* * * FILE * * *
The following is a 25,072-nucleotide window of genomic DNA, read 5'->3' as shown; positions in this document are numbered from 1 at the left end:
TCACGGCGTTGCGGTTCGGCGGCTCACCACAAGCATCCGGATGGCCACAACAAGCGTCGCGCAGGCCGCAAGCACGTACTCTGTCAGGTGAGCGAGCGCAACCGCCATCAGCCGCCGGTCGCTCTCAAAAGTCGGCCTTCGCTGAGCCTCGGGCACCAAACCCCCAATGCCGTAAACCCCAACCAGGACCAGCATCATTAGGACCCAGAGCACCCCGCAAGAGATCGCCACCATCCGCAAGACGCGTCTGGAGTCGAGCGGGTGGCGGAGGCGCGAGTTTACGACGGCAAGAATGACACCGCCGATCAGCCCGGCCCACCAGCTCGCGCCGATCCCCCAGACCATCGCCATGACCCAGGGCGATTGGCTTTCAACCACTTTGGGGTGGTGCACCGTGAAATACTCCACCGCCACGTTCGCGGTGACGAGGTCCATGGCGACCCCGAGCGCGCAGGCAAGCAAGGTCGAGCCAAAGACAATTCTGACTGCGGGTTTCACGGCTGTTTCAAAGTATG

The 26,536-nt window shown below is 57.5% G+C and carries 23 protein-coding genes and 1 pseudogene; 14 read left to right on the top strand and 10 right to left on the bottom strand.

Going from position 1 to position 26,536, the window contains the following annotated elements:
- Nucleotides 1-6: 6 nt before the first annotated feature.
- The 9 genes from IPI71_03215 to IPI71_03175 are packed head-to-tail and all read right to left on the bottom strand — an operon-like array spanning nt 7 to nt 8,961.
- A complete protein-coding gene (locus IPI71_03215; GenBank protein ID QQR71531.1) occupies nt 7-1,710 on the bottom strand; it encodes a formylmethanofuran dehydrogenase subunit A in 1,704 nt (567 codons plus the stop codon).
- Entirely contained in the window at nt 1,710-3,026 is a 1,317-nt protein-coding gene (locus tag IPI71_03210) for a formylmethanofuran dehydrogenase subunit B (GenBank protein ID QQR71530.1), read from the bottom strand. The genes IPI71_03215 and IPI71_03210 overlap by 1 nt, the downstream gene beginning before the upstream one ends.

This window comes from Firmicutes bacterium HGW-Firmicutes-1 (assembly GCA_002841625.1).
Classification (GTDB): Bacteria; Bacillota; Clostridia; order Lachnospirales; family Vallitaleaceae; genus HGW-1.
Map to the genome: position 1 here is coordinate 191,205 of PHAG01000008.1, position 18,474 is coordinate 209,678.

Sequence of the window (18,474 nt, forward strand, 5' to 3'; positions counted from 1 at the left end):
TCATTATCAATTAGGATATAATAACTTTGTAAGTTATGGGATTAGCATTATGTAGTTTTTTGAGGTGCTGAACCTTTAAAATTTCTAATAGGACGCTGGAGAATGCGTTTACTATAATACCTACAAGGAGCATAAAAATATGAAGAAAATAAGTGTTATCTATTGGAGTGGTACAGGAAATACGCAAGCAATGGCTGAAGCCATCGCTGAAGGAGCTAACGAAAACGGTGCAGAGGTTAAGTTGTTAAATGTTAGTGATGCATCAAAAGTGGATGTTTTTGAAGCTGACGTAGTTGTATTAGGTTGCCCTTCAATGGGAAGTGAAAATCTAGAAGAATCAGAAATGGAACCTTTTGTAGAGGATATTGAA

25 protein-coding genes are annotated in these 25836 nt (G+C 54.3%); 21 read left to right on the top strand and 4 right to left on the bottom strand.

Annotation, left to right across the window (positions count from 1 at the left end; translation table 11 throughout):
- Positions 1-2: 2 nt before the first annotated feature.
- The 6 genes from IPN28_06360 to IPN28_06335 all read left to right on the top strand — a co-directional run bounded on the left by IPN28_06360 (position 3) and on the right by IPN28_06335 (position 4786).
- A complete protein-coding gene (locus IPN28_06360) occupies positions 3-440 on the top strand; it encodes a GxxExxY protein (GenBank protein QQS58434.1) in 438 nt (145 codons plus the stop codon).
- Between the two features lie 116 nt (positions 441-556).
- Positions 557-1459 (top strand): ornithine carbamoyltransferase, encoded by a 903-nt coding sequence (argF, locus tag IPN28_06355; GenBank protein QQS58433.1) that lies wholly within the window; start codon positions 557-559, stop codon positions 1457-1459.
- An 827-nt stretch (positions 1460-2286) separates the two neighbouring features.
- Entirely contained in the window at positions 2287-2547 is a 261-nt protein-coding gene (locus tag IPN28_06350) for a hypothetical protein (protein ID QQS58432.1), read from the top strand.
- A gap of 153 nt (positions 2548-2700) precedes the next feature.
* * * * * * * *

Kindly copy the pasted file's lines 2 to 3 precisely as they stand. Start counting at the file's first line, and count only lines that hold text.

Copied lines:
TCACGGCGTTGCGGTTCGGCGGCTCACCACAAGCATCCGGATGGCCACAACAAGCGTCGCGCAGGCCGCAAGCACGTACTCTGTCAGGTGAGCGAGCGCAACCGCCATCAGCCGCCGGTCGCTCTCAAAAGTCGGCCTTCGCTGAGCCTCGGGCACCAAACCCCCAATGCCGTAAACCCCAACCAGGACCAGCATCATTAGGACCCAGAGCACCCCGCAAGAGATCGCCACCATCCGCAAGACGCGTCTGGAGTCGAGCGGGTGGCGGAGGCGCGAGTTTACGACGGCAAGAATGACACCGCCGATCAGCCCGGCCCACCAGCTCGCGCCGATCCCCCAGACCATCGCCATGACCCAGGGCGATTGGCTTTCAACCACTTTGGGGTGGTGCACCGTGAAATACTCCACCGCCACGTTCGCGGTGACGAGGTCCATGGCGACCCCGAGCGCGCAGGCAAGCAAGGTCGAGCCAAAGACAATTCTGACTGCGGGTTTCACGGCTGTTTCAAAGTATG

The 26,536-nt window shown below is 57.5% G+C and carries 23 protein-coding genes and 1 pseudogene; 14 read left to right on the top strand and 10 right to left on the bottom strand.